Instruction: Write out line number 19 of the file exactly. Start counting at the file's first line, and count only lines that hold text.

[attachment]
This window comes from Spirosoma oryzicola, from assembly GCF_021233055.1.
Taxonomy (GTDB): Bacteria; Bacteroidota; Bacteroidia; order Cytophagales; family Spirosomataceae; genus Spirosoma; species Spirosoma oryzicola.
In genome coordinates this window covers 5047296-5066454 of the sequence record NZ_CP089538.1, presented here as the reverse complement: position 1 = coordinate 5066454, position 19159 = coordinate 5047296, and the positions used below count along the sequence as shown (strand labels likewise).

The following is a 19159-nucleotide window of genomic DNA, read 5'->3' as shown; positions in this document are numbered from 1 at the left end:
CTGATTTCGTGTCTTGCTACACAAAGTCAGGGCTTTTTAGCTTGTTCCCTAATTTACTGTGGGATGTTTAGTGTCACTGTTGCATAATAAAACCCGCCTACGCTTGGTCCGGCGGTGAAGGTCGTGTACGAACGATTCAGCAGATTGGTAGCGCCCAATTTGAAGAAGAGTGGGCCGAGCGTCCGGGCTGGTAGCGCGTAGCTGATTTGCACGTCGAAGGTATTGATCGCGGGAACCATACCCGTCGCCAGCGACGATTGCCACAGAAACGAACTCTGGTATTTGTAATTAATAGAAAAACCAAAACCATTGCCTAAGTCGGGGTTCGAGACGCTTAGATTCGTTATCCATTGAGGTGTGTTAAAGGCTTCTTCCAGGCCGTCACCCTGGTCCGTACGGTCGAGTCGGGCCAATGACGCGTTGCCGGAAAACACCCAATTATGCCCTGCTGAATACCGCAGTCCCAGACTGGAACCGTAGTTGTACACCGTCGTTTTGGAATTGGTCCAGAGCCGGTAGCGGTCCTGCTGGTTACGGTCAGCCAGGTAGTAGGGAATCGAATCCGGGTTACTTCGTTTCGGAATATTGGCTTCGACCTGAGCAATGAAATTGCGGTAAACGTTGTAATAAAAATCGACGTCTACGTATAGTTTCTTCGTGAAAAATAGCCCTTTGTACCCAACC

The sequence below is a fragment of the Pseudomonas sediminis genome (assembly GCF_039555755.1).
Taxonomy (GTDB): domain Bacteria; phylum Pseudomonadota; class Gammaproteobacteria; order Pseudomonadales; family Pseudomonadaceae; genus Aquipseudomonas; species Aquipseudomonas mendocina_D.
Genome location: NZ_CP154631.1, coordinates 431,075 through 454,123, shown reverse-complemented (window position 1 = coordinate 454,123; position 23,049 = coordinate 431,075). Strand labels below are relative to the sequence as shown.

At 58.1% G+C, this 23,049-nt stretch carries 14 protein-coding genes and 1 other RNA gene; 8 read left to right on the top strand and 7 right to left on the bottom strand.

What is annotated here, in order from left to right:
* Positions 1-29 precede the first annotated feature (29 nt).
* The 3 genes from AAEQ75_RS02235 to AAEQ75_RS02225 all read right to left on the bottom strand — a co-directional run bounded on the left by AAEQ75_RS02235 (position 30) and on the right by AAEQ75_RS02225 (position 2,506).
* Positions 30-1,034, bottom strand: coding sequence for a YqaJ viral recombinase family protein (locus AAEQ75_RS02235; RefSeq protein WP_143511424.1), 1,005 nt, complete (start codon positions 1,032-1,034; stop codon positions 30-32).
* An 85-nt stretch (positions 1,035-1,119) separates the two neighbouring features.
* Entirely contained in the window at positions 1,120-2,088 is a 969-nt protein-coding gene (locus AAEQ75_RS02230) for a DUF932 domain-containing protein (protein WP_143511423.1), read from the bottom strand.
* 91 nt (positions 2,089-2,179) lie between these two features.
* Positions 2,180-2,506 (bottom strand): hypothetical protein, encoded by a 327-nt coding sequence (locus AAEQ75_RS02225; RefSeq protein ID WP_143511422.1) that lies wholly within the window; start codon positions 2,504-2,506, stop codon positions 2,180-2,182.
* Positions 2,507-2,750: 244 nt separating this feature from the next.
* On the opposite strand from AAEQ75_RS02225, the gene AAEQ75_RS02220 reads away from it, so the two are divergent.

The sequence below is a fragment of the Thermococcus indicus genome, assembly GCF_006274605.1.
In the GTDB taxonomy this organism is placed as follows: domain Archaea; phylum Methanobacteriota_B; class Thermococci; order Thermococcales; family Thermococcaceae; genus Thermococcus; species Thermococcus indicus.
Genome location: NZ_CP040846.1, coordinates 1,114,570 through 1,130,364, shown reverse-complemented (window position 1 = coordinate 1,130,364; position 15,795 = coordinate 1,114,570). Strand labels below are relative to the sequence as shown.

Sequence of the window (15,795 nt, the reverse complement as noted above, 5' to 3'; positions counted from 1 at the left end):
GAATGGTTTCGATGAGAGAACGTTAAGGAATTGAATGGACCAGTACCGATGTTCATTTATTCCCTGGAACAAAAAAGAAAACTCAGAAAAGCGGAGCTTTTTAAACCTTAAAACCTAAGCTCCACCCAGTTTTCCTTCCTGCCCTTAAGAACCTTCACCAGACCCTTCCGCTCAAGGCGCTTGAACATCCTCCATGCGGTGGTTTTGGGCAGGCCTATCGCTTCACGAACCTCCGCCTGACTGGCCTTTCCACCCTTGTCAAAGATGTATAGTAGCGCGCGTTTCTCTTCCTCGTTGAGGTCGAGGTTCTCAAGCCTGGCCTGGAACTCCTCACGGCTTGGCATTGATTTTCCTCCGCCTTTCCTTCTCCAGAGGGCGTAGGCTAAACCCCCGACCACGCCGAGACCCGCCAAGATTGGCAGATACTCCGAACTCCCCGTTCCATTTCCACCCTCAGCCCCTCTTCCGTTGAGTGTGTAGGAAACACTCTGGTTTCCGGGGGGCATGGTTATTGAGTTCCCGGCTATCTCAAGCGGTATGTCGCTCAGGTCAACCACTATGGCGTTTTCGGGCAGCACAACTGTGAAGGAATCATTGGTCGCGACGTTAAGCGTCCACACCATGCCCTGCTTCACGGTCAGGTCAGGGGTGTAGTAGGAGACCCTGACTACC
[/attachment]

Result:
* On the opposite strand from AAEQ75_RS02225, the gene AAEQ75_RS02220 reads away from it, so the two are divergent.